Posted by Woods Whur | Regulatory

The latest figures released by the Health and Safety Executive show that based on their provisional data, the HSE have recorded a 144 persons dying in workplace accidents in 2017/2018 period. In addition to this, 33 members of the public were killed by workplace activities during the same period.

The figures show that there has been an increase on the previous year from 135 deaths and whilst the HSE will seek to reassure us this is an increase that could be dealt with by statistical variances, it may also be something more troubling.

The figures show that the longstanding downward trend which began in 1981 where 495 persons were killed at work has levelled off. In fact the number of deaths has remained broadly flat for some time and now we have an increase.

The development has always been of concern to those who regulate health and safety in the UK. Their strategies of recent years have been designed to ensure the current plateau of deaths does not turn into an upward trend.

Is there anything behind these statistics that we need to worry about?

Does it perhaps suggest that the strategies and campaigns to reduce the number of fatal accidents are no longer valid, is there an increased acceptance by those in the workplace that health and safety arrangements are accepted and complied with on paper and perhaps not in practice, or is it simply that as activity in the economy increases from the days of recession the chance of more accidents increase based on that increased activity?

The answer may be a combination of one or more of these, or some other unknown factor or factors. However, the simple truth is that organisations are still exposed to the possibility that one of their workers could be killed whilst at work or a member of the public affected by their activities could die as a result of them.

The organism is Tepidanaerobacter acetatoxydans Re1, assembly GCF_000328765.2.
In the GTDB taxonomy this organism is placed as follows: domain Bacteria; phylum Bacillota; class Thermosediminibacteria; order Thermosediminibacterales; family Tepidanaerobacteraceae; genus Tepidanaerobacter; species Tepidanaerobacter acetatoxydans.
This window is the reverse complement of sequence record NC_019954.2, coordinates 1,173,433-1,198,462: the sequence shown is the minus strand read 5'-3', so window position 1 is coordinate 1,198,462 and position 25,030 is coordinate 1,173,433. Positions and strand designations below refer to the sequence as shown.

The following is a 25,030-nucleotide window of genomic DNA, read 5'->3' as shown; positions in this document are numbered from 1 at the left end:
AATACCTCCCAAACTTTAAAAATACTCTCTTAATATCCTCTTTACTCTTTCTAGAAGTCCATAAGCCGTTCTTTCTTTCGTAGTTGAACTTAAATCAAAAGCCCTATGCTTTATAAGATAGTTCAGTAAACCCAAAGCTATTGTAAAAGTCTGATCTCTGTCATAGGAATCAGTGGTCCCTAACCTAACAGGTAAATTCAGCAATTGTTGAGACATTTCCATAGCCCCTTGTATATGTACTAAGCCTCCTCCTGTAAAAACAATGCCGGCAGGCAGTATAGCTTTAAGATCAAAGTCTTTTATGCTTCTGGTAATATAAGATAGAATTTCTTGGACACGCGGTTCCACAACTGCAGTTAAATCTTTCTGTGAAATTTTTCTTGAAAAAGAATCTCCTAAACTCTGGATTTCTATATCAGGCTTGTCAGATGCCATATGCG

Those of you who are playing the odds may still think there are good chances that an organisation will not be affected by fatal accidents. However, these tragic events do befall organisations on a daily basis and without a comprehensive system of health and safety arrangements, organisations have no hope of not just of preventing an accident in the first instance, but certainly not defeating any criminal prosecution or civil proceedings that may well follow it.

If cynically, we accept that you can never remove the possibility of all accidents and some of them becoming fatal accidents, then the idea is that an organisation and those managing it must do all that they can to ensure that their systems protect themselves and the organisation from the inevitable scrutiny that follows such an accident and/or death.

Of course, organisations can exist in the most dangerous field of activities for decades without any issue, unfortunately with the consequences of conviction for corporate manslaughter meaning fines running into the millions or terms of imprisonment for individuals who own and/or manage organisations, I would not be advocating reliance on the law probability as your best defence as opposed to a well-constructed health and safety management system!